There's a new paper out that looks at what effect having children has on a scientific, academic career. From the abstract:
We find that women are less likely to take tenure track positions in science, but the gender gap is entirely explained by fertility decisions. We find that in science overall, there is no gender difference in promotion to tenure or full professor after controlling for demographic, family, employer and productivity covariates and that in many cases, there is no gender difference in promotion to tenure or full professor even without controlling for covariates. However, family characteristics have different impacts on women's and men's promotion probabilities. Single women do better at each stage than single men, although this might be due to selection. Children make it less likely that women in science will advance up the academic job ladder beyond their early post-doctorate years, while both marriage and children increase men's likelihood of advancing.
The blogosphere is in a tizzy over this. (Here and here for instance.) It seems obvious to me that what this paper is really about is that choices have consequences.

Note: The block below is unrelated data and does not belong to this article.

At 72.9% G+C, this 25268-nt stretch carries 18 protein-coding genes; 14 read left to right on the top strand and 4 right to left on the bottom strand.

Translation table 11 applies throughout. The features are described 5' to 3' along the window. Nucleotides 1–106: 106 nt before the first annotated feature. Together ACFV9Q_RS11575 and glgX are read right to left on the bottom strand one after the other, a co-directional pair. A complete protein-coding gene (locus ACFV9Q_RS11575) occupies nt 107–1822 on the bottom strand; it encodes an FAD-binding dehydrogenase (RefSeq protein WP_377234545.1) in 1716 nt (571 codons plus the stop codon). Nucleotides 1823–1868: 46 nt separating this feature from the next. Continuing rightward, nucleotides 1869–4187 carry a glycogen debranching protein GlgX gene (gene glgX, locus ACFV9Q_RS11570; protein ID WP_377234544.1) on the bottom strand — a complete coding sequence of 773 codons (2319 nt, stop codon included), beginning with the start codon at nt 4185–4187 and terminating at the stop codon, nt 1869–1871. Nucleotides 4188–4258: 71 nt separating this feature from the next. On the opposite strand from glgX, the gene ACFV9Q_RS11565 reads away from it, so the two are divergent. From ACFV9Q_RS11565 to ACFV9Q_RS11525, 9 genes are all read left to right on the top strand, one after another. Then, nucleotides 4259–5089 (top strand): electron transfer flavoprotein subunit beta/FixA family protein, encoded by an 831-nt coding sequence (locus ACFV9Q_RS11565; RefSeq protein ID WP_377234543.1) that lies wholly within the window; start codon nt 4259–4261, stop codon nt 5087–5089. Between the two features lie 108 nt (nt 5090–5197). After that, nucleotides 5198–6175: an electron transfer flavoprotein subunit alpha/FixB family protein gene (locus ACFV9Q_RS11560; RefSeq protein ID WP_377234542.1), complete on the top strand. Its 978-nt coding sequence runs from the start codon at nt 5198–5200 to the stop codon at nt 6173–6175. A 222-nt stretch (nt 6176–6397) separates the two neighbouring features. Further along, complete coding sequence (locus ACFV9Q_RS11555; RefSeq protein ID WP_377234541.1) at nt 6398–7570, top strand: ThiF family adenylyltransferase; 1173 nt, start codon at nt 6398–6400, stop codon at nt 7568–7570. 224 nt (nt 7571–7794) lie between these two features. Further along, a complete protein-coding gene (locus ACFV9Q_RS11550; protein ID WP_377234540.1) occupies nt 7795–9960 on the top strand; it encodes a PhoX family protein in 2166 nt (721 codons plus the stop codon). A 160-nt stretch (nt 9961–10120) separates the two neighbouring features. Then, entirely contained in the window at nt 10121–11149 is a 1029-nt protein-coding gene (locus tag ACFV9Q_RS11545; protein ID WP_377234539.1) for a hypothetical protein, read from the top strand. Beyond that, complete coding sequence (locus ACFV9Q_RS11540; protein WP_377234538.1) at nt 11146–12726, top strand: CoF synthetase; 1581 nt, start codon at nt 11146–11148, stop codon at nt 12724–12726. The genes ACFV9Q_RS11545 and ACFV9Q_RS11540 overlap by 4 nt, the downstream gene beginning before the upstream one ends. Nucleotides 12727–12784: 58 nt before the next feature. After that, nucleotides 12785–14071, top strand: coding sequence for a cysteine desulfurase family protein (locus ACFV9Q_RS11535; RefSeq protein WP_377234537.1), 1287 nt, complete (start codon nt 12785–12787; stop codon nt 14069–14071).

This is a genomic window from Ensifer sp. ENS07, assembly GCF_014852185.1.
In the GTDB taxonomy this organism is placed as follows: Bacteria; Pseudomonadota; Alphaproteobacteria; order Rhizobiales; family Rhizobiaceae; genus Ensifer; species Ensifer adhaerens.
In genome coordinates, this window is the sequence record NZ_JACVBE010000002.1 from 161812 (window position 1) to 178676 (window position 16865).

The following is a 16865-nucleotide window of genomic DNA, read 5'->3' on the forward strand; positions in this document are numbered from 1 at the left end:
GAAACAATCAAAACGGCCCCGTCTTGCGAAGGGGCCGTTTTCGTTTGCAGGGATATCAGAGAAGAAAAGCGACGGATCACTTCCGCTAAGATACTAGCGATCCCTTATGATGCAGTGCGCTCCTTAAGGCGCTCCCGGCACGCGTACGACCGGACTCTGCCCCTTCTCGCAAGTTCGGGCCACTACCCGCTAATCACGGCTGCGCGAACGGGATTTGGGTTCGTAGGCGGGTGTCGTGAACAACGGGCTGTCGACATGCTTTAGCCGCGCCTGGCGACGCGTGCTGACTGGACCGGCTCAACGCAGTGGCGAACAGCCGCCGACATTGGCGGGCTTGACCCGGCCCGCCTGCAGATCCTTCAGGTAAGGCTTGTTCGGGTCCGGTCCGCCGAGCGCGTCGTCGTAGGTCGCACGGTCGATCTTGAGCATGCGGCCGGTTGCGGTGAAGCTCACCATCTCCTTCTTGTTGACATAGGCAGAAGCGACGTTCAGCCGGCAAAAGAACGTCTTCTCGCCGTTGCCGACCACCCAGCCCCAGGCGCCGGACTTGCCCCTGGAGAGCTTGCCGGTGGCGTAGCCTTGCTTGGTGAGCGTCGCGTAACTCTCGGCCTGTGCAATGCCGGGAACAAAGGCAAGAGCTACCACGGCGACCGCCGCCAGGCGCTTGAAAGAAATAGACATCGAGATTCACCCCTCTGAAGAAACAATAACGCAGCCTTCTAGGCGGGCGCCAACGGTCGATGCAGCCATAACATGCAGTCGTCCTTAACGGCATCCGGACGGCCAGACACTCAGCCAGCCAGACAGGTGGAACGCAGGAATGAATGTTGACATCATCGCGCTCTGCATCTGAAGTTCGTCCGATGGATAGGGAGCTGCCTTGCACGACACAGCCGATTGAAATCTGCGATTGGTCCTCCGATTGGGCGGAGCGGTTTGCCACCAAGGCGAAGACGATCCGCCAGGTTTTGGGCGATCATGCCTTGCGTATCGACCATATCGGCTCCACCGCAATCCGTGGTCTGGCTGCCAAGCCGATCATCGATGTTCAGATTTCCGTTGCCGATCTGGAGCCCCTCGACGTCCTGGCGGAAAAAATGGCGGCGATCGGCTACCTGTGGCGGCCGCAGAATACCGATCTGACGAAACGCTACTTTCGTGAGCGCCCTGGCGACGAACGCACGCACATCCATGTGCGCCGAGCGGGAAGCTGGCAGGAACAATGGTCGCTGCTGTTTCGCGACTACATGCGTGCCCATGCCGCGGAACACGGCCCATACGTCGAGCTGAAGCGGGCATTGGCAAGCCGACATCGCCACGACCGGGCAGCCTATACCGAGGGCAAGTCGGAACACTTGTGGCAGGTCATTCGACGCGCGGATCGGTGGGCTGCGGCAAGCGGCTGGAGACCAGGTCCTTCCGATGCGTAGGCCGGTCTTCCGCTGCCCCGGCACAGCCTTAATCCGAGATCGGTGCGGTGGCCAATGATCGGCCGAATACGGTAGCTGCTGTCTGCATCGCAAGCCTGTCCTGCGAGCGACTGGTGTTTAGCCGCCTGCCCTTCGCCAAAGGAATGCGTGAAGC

I can hear the whining now, but Evil HR Lady, it says that men advance when they have children and women don't. It must be sexism! Bah! It must be who they chose to marry. My husband chose to marry someone who was more devoted to family than career. Therefore, when my income dropped by 50% after giving birth because I chose to work part time and give up my management responsibilities, he was not surprised. By me being at home, I'm able to take care of more household responsibilities, freeing up his time for work. If women want their responsibilities around the house lessened so they can devote more time to work, pick the right husband before reproducing. Don't whine about it after it's too late.
It's neither sexist nor unfair. It's a choice. There are consequences. Take a deep breath and deal with it.